Starting on January 1st 2018, the USGA will end the practice of allowing viewers at home to call in penalties on players.
The change is part of a two-pronged solution announced by golf’s governing bodies on Monday:
– Assign one or more officials to monitor the video broadcast of a competition to help identify and resolve Rules issues as they arise
– Discontinue any steps to facilitate or consider viewer call-ins as part of the Rules decision process
In the past, viewers were able to call in and report rules infractions if they spotted them while watching televised events.
The most controversial incident involving such an intervention came during the final round of last year's Ana Inspiration, one of the five women's majors, when Lexi Thompson was left in tears after a television viewer’s email alerted officials to a rules violation for a 1-inch ball placement error made the day before.
Thompson's three-shot lead was wiped out by a four-shot penalty with only a few holes left to play and the title went to So Yeon Ryu in a play-off.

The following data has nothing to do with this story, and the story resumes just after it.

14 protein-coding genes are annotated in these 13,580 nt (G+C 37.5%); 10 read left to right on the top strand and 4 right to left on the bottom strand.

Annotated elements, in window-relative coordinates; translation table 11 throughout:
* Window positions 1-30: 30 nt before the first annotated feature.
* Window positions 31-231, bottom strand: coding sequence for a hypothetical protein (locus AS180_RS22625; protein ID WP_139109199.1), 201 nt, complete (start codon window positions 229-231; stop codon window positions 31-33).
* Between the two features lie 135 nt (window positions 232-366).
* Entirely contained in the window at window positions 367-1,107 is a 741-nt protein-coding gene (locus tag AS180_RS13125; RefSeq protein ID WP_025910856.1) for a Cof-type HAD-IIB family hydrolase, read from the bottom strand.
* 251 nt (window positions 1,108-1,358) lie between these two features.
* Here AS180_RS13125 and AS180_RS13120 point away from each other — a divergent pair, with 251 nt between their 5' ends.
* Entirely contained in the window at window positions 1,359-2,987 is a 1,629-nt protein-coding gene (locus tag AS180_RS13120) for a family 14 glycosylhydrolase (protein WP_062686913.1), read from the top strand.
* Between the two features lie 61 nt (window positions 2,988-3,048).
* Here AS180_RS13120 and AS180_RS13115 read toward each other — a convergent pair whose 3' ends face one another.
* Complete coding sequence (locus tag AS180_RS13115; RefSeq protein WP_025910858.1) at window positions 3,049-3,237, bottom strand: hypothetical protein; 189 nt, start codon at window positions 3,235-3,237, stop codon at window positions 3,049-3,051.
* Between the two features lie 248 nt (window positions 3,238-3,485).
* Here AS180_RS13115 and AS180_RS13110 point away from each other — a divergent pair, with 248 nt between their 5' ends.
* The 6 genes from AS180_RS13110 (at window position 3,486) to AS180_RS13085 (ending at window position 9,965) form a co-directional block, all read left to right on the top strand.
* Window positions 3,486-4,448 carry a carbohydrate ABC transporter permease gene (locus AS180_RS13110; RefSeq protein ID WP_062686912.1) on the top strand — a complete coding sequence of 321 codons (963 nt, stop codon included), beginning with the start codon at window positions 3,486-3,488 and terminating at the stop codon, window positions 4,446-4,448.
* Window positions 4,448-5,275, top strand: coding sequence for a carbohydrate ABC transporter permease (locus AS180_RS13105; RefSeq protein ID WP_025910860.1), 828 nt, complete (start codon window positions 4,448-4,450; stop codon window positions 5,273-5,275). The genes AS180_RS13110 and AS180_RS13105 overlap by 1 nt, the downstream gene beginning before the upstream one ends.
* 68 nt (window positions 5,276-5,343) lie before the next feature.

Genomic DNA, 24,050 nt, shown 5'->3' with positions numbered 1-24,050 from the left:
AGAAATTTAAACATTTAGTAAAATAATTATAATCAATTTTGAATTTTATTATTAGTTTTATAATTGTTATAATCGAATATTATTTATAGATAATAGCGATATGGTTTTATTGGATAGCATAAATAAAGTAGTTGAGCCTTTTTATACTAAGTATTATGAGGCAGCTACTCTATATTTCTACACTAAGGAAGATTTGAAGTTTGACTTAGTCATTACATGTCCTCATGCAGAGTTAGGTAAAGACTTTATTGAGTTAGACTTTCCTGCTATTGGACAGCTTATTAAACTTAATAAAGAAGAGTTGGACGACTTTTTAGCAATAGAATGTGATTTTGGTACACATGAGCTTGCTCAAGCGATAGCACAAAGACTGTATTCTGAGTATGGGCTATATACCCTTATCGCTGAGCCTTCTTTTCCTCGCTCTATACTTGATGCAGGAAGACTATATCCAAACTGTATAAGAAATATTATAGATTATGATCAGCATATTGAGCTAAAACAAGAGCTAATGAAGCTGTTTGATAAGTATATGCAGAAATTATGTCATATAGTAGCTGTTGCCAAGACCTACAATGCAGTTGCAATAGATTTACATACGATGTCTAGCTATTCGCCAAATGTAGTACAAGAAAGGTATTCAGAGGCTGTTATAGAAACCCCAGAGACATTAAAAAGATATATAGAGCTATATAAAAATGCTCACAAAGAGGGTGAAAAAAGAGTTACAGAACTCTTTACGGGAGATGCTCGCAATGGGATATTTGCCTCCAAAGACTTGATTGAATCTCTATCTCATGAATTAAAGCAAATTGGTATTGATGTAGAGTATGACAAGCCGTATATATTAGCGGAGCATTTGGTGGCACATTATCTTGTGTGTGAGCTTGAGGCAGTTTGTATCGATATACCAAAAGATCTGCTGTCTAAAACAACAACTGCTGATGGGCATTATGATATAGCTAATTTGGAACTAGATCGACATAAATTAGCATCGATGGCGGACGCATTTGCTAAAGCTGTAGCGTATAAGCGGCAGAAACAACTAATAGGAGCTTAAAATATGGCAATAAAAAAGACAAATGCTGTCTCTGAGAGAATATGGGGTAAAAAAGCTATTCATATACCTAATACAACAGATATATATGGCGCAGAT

Several male and female pros strongly condemned the incident afterwards – including Tiger Woods, who received a two-shot penalty at the 2013 BMW Championship after a similar intervention by a TV viewer.
Thompson took to Twitter on Monday to welcome the rules change, saying she was "thankful that no one else will have to deal with an outcome such as mine in the future."
My statement on the changes this morning…Happy Holidays! 🎁 pic.twitter.com/krrcdF6iAo
— Lexi Thompson (@Lexi) December 11, 2017
By installing a team of rules officials to monitor television coverage, the USGA is aiming to replace the potential chaos of viewer call-ins with a more effective, organized system.
It will also eliminate the added two-stroke penalty a player receives for failing to include the original penalty on their scorecard.
“We stepped back and said, if the player is not aware and the player just got it wrong, lets go back in and add the original penalty,” said Thomas Pagel, USGA senior director of the Rules of Golf and Amateur Status. “But we don’t need to add the additional two-stroke penalty.”
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